The death of a young girl in Touliki on Friday has prompted questions about what international  safety measures are in place at public swimming pools.

The girl’s body was recovered from the ocean pool about 2pm. She was identified by relatives and friends on social media as 13-year-old ‘Elisapeta Heitonga of Tofoa.

Local reports said attempts to revive Heitonga at the scene failed.

It is understood the girl was with members of a sport team from Lavengamālie College.

In 2013 a 41 years-old man drowned at the pool, which was then closed  for two months.

In New Zealand public swimming pools generally have volunteer or paid lifeguards who keep an eye on swimmers.

Government regulations lay out strict rules on supervising pool users, particularly children. Responsibility stretches to a range of staff.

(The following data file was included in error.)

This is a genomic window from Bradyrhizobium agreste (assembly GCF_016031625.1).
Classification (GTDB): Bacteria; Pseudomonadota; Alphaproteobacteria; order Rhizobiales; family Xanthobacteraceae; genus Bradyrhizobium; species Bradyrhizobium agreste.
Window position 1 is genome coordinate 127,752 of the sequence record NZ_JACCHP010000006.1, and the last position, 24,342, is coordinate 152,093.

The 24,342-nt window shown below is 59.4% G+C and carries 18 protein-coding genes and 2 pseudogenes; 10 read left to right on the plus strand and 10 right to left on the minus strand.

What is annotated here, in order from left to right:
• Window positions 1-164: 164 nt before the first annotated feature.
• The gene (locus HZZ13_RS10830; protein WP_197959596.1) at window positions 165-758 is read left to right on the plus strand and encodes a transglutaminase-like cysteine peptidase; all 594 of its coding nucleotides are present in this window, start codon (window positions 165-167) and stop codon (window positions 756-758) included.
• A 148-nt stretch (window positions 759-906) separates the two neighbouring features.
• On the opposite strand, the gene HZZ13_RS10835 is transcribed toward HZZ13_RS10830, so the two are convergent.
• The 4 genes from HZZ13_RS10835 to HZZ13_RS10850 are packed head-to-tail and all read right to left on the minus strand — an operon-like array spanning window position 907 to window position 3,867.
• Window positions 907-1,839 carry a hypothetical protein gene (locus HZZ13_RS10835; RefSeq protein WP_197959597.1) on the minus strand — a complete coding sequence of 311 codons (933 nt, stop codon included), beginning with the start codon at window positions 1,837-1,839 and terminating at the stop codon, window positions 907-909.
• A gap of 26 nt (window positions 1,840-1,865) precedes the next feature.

A minimum of one qualified lifeguard is required at all times, with more depending on the number of users.

At New Zealand beaches lifeguards maintain a watch on swimmers and mark out safe areas with flags.

In Australia there is a strong culture of lifeguards on public beaches and in public pools and in both countries lifeguards have to qualify for the position.

In California lifeguards have to undertake qualifications of up to two years and undertake life saving and CPR qualifications.

For more information

Aquatic Facility Guidelines


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